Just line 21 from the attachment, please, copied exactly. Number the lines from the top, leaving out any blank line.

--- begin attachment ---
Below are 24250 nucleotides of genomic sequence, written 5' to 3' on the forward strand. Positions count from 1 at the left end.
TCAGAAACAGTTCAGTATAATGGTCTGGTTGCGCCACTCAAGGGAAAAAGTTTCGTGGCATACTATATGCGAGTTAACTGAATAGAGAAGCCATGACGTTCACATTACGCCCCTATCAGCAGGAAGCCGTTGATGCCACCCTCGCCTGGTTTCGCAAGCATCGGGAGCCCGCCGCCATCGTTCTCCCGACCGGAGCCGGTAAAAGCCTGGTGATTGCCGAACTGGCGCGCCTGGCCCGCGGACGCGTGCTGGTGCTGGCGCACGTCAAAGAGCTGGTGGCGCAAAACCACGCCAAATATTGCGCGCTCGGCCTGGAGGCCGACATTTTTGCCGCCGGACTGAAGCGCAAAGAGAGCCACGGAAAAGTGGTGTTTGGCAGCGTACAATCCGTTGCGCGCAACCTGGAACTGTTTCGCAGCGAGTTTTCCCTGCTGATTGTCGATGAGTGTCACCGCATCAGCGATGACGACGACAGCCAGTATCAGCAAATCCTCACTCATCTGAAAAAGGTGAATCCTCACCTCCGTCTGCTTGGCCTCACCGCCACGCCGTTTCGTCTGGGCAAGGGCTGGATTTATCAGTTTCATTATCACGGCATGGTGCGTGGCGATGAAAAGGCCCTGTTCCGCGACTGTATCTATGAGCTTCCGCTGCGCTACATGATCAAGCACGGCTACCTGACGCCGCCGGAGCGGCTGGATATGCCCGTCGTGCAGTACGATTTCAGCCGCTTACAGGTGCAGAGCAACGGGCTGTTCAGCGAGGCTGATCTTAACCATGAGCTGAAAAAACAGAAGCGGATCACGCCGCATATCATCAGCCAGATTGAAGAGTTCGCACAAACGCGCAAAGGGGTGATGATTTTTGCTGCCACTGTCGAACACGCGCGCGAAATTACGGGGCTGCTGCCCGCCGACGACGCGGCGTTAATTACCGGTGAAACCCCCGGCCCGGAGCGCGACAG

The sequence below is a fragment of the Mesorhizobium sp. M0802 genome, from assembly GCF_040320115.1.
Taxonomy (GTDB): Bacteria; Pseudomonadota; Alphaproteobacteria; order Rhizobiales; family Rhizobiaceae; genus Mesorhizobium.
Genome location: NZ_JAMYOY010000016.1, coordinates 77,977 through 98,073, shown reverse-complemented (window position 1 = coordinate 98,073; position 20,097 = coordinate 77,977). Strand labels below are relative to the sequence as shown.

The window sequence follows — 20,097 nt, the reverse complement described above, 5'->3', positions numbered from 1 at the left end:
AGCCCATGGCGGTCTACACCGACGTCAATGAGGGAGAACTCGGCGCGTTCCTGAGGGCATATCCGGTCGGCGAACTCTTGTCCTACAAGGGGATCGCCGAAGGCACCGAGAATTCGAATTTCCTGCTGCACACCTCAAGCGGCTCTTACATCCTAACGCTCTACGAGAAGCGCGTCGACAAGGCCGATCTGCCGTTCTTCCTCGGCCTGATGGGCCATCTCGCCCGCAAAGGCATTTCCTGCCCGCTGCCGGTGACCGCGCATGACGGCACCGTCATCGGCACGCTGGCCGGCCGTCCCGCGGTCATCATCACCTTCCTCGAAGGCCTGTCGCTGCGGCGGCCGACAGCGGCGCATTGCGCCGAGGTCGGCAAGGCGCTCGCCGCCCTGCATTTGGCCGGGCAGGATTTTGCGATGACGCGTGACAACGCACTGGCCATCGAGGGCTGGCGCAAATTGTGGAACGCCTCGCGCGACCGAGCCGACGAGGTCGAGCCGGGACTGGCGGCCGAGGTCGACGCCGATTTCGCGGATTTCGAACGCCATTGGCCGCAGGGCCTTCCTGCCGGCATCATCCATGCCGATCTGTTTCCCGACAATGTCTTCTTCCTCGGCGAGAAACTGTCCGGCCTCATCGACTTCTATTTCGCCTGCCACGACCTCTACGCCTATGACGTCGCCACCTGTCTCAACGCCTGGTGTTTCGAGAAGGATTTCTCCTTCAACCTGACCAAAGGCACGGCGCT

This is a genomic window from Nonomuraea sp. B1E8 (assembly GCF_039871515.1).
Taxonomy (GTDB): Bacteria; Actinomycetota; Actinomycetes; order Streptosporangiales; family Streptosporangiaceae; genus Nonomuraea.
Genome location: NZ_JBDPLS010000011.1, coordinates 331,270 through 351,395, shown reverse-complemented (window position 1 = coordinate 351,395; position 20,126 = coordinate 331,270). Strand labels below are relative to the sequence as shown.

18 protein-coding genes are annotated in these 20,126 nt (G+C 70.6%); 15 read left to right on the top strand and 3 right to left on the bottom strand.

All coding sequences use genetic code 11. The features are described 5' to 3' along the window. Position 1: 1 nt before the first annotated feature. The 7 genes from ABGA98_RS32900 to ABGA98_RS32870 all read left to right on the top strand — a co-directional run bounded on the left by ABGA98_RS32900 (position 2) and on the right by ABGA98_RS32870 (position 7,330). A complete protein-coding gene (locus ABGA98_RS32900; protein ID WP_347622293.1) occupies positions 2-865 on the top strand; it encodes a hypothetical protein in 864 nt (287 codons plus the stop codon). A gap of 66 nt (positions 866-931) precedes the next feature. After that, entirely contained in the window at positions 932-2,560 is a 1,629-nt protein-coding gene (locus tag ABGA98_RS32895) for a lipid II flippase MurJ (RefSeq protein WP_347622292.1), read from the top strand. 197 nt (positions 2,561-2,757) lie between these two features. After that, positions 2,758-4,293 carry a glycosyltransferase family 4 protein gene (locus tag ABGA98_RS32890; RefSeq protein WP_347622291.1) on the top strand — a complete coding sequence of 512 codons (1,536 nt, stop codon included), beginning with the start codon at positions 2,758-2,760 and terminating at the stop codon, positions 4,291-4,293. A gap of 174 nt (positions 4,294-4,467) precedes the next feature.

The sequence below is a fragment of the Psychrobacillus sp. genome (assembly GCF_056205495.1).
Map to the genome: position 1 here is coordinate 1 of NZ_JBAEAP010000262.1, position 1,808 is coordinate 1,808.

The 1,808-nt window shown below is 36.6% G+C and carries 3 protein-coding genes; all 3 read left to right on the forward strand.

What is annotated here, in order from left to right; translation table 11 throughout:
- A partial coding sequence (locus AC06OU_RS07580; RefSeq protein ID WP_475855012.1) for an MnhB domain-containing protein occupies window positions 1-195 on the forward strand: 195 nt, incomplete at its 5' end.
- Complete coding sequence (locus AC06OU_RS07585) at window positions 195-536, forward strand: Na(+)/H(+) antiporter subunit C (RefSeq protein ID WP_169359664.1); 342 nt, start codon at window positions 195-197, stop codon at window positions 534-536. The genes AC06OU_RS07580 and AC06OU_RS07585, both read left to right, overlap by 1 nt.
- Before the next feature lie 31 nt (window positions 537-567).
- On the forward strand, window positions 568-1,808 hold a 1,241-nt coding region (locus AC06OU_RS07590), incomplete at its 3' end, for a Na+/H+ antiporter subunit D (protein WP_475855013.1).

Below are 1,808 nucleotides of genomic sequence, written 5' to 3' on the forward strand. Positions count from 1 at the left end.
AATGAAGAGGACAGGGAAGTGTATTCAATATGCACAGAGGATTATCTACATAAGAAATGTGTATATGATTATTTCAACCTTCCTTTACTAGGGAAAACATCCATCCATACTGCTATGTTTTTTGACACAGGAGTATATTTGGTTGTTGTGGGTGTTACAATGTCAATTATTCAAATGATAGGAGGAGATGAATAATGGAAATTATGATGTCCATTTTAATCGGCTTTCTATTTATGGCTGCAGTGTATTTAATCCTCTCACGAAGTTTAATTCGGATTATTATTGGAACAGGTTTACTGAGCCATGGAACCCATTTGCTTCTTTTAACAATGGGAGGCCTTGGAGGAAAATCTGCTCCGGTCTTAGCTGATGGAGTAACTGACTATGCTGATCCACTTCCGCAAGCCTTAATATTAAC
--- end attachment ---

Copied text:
Below are 1,808 nucleotides of genomic sequence, written 5' to 3' on the forward strand. Positions count from 1 at the left end.